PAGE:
The particulars of those later visits have come to light over the last several months, through searches of newspaper archives, and on-site visits by Thomas Lovewell’s great-great-grandson Phil Thornton (who is also a grandson of family historian Orel Poole).  Phil, who’s not only making up for lost time but racing to find physical evidence before it disappears forever, returned home a few days ago from his latest visit to southeastern Wyoming.  He reports:

I have lost track now of how many claims I have found but pretty sure it is around 20 and all within a 15 miles radius.  They were taking this seriously and crawled all over those mountains. 


Rosefelt Mine

Phil’s previous visits to Laramie and the Hurley Mining District resulted in a number of blog posts last year, including one about the whimsical names the gang from Jewell County picked for their mining claims (see “The Bible, the Beatles & the Board of Trade”).  The subject of naming comes up again because Phil notes that some of the mines which were called “Rosefelt #2” or “Rosefelt #3” are referred to in a Proof-of-Labor document as “the Roosevelt mines.”  

In a blog entry called “A Brush With Greatness,” concerning Teddy Roosevelt’s tour of the West in 1903, I guessed that Thomas may have named a few of his mines to honor a Republican president whom he had glimpsed in person, but faltered when spelling out the names on a claim form.  After Phil reminded me about the son-in-law who was putting in such long hours working the mine, I realized that I was wrong. The name was a deliberate attempt at humor.

The joke was not entirely original.  A standard comic device in that era was the ersatz letter to the editor, supposedly written by a German immigrant to the folks back home, typified by the following sentence from a 1905 Washburn Review:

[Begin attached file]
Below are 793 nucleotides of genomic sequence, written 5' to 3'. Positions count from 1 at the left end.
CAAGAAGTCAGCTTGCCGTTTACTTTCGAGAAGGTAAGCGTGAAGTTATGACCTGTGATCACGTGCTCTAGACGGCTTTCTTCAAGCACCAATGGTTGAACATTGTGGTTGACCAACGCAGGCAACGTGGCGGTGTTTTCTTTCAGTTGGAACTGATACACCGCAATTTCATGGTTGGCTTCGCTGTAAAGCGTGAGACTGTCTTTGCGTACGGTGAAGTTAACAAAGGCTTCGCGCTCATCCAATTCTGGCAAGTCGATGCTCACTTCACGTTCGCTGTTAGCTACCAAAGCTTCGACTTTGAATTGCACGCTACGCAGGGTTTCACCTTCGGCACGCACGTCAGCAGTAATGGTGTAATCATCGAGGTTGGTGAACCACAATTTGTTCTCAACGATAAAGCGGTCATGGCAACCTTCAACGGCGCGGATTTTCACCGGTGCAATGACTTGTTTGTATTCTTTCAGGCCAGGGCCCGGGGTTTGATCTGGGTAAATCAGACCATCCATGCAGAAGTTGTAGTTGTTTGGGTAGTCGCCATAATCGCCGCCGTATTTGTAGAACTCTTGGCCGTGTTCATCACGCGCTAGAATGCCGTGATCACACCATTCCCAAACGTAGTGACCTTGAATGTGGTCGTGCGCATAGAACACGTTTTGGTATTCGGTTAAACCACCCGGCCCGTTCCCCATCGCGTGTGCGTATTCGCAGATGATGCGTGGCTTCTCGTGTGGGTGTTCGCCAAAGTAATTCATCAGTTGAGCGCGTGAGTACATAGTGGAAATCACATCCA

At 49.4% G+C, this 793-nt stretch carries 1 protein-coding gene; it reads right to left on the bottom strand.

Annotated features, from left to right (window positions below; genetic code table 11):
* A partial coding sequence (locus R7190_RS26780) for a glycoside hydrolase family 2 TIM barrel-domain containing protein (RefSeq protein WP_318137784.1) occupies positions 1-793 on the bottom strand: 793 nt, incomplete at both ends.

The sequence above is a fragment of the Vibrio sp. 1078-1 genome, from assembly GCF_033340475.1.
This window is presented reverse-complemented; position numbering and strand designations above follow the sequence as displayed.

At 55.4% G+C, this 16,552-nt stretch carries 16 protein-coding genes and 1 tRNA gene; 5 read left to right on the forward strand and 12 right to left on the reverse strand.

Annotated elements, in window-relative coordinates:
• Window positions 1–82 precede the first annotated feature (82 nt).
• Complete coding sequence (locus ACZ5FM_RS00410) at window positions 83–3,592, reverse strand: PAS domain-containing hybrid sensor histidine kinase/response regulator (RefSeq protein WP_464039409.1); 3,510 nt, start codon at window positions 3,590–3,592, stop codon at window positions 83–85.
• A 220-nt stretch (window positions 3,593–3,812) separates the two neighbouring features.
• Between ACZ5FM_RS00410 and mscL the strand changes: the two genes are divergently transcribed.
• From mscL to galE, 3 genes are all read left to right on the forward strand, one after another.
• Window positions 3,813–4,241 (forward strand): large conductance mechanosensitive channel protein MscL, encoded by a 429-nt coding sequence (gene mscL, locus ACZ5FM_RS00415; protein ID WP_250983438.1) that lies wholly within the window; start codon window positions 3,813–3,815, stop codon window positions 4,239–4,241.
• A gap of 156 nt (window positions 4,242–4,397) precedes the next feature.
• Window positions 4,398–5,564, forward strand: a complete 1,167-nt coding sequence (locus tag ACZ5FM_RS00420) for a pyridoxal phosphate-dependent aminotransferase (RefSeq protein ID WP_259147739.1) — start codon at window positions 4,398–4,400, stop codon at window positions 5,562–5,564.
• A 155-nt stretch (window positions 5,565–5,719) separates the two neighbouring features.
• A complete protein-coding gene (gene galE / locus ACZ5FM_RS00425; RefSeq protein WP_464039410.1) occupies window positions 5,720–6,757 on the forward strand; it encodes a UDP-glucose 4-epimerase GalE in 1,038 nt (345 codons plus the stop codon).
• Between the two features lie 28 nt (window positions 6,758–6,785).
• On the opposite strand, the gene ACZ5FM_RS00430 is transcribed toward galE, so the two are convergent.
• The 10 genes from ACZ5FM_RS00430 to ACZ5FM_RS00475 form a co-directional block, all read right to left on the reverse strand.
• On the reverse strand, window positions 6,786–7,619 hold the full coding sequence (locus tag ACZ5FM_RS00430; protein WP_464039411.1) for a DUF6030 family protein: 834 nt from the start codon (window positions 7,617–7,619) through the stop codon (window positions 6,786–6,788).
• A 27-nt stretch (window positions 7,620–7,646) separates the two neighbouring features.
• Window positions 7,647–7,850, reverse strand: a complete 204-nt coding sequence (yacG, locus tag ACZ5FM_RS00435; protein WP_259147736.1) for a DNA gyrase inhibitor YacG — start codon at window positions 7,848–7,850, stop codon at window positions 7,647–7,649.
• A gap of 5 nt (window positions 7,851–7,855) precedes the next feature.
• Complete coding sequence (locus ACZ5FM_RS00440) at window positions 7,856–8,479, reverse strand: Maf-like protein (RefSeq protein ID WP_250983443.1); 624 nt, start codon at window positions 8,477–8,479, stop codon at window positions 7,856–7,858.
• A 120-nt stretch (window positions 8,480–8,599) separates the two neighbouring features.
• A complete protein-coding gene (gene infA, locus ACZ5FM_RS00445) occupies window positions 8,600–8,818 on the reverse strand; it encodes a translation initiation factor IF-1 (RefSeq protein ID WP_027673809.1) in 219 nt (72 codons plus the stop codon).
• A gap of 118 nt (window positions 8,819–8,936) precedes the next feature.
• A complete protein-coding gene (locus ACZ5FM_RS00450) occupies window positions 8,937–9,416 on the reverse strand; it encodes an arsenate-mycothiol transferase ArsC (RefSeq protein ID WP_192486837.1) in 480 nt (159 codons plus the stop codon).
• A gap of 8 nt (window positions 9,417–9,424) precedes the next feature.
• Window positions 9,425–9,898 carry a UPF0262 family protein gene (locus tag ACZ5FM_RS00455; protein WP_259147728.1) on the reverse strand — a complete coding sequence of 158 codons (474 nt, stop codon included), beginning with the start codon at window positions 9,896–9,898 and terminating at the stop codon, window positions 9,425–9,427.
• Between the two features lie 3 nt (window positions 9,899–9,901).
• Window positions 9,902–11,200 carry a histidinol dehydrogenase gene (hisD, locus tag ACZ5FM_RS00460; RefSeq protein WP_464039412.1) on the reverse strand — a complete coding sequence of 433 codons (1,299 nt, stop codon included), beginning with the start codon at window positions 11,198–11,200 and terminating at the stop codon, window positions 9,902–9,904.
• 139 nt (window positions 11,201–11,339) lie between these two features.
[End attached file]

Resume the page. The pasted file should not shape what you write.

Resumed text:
Presitent Rosefelt’s intermeditation iss needed here vonce alretty yet.

Yours Respectfuly, 

Hans Downs 

Roosevelt’s name lent itself to ethnic caricature.  Seeing the double “o’s” most Americans automatically pronounced the first syllable of the new president’s name as “ruse.”  Residents of German or Dutch enclaves would have said “rose.”  And as anyone who’s seen a single episode of “Hogan’s Heroes” knows, the German “v” often sounds more like “f,” especially when the actors are playing it for laughs.   

For Thomas, naming the “Rosefelt” mines may have been a playful jab directed at some of his neighbors, including the Heldts, Baums and Shulers, but perhaps especially his own in-laws, the VanMeters and Pooles. 

His mining partner in Wyoming, Walt Pool, was the son of Abraham and Calinda VanderPool of Kinderhook, New York, parents who had jointly agreed to whittle down the family name, while appending a final “e.”  Walt had married Thomas and Orel Jane Lovewell’s eldest child Josephine in 1885.  Thomas’s sons Stephen and Frank also married into a Dutch heritage, when they paired up with daughters of Adam and Elizabeth VanMeter, whose surname had been shortened from the Old World form, “Van Meteren.”

By the way, there is still some disagreement about Theodore Roosevelt’s preferred pronunciation of his name.  His youngest daughter Alice sometimes corrected people who used a long “o,” which, we know from audio recordings, is how Teddy's cousin Franklin Delano Roosevelt actually said it.

Thanks to modern communications technology, we no longer have such problems pronouncing the names of politicians.  In fact, let’s all say it together - “Pete Buttigieg!”

Wyoming Mine Photo courtesy Phil Thornton   

© Dale Switzer 2023